Wednesday, February 25, 2004

Silly Things Coming Back Soon

But first, this is a darn good editorial cartoon (saw it on Calpundit).

Tuesday, February 24, 2004

Quizno's Thingies from the commercials

Yes, I love them too. Just like the guy in Slate.

But if you're ready for something more complex from the same source, try this.

Friday, February 20, 2004



Double Slaying

Sexual Contact

Woman Bludgeoned

Cab Driver Killed

Workplace Shooting

Warehouse Fire

Crushed Between Trucks

Wife Slaying

Fatal Beating

Domestic Stabbing

Mad Cow Emergency

Manitoba Update

Leukemia Scam

Man Frozen

Nurse Jailed

Avalanche Fatal

Dennis Kucinich

Wednesday, February 18, 2004

Rejected NPR Commentaries (a semi-regular feature)

I watched President Bush campaigning the other day at the Daytona 500. Well, I should say that I read an article about it, later, on the Internet. Though I am the father of two, I am not a NASCAR fan, therefore not a coveted "NASCAR Dad", and therefore shunned by the candidates in this year's presidential election.

But I am a part of a different voting bloc, one whose numbers and power are ignored at the candidates' own peril. I am a "Waiting For A New Beastie Boys Record Dad". It's been six years now since 1998's Hello Nasty, we're disoriented, we're antsy, and we need something-someone!-to believe in.

A little history: me and my fellow Waiting For A New Beastie Boys Record Dads picked up the Beasties' breakout Licensed to Ill when we were in high school, maybe college, maybe junior high, back in 1986 and it blew our minds. Here were these guys-these dorks!-who looked like they could be us but were so much more impossibly awesome. We developed heterosexual man crushes. Our formative adult years were punctuated with well-spaced releases from MCA, Ad-Rock, and Mike D. As we grew older, their music likewise became more mature while still maintaining the kind of playful recklessness that we, the ones who are now Waiting For A New Beastie Boys Record Dads, honestly always lacked but heartily admired nonetheless.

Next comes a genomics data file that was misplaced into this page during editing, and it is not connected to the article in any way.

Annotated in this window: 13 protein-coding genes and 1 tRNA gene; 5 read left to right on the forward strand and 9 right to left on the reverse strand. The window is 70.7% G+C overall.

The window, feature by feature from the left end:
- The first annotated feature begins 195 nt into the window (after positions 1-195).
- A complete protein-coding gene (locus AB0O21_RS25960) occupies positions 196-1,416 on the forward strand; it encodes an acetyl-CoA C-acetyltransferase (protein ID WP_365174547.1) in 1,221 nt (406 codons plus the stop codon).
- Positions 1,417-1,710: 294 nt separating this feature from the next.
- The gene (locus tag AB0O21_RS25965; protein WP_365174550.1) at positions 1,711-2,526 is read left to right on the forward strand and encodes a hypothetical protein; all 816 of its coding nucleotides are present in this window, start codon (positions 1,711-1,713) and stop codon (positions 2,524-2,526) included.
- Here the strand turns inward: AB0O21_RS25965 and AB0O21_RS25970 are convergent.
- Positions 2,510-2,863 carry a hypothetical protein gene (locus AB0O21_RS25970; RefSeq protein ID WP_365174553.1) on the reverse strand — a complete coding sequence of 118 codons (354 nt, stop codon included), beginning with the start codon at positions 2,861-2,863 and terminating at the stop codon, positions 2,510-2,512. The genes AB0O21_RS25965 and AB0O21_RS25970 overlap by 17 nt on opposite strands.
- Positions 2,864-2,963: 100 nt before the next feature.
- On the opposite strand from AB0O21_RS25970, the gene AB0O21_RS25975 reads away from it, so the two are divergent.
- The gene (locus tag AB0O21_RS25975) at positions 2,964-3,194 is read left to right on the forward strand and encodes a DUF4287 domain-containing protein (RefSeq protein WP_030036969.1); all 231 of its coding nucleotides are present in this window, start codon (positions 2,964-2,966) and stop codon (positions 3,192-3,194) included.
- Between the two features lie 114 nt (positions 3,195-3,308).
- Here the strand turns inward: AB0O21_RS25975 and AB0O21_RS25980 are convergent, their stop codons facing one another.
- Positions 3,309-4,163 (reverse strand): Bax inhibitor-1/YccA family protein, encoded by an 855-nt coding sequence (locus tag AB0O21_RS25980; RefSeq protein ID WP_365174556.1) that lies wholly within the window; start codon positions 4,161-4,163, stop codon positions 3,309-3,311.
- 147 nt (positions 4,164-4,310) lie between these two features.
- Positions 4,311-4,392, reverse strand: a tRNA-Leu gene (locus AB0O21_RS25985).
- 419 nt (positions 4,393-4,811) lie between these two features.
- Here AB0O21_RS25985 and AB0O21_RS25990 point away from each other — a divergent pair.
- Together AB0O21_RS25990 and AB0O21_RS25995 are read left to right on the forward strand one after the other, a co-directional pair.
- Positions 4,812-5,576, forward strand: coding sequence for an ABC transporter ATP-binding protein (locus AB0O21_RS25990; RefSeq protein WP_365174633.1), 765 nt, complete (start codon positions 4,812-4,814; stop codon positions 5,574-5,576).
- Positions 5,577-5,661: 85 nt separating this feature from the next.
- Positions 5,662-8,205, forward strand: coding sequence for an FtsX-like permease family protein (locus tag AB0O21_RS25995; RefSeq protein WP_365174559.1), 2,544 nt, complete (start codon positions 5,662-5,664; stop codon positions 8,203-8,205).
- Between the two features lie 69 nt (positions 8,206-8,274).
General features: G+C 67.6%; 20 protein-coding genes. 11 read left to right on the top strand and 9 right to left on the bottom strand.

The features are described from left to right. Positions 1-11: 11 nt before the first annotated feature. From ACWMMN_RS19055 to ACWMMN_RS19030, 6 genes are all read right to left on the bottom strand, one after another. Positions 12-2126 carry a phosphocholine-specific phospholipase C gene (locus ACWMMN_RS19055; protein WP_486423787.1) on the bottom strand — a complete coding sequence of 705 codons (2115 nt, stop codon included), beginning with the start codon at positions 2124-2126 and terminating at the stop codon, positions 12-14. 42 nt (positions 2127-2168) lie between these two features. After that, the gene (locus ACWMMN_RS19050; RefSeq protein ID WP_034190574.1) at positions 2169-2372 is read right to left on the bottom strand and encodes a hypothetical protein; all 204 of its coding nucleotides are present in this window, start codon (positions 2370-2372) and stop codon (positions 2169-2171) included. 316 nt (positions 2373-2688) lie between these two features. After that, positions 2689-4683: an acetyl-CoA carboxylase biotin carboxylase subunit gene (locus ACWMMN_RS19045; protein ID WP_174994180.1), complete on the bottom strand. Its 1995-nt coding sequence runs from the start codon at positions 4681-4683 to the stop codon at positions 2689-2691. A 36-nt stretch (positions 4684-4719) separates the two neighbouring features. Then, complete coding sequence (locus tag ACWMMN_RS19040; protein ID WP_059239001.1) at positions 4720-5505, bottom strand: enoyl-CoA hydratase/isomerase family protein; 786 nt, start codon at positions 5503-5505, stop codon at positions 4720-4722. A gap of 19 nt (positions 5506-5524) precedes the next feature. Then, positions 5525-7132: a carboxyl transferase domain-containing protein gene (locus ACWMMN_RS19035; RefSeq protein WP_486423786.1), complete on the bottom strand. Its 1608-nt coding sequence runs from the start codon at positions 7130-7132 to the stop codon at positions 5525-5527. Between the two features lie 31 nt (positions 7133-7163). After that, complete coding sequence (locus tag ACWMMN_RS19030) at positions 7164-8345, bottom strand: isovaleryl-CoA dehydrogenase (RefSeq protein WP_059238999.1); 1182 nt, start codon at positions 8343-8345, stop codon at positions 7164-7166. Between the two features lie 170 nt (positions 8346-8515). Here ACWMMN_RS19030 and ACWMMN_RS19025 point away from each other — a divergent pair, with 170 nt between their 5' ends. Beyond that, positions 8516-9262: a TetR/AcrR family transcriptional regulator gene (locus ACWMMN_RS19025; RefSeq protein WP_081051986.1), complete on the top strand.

But then, as our 20's ebbed away, and kids started appearing along with their obligatory and incessant Raffi CDs, and middle age loomed, the Beastie Boys stopped. And we became a demographic. A hungry, lonely, desperate demographic. Just look in the eyes of any dad loading a screaming toddler into a minivan. I mean really look at the guy. He's one. We're everywhere. Come get us.

And the thing is, it would be easy for the candidates to incorporate an appeal into their existing styles. Bush could declare, squinting, that he knows the Beasties have been developing material for years and he's going to march in and get it recorded, with or without the UN. Edwards could call upon his trial lawyer experience and long record of helping common folks fight for their right to party. And though it might be risky, Kerry could hurl old copies of Beasties classics like Paul's Boutique and Check Your Head over a fence to send a message that they just aren't good enough any more. Of course, any of the contenders could also promise to nominate Ad-Rock to be Secretary of Illin'. Sure, the pundits would scoff. But that shrewd campaigner would win the vote of every single Waiting For A New Beastie Boys Record Dad across this great nation of ours.

Tuesday, February 17, 2004

Been down for a while. Uh...cause.
It's been rough for Outkast lately. First, the unbelievably stupid theme at the Grammy Awards. And now, their large implicit sponsor is calling their claims into question.

Tuesday, February 03, 2004

I empathize with Joe Lieberman. Because I am a Seattle sports fan.

Lieberman is a smart well-respected guy, who came close, but not all that close, to getting the Democratic nomination this year. The Seattle Seahawks, Mariners, and Sonics usually field decent teams that sometimes get into the playoffs where they generally lose.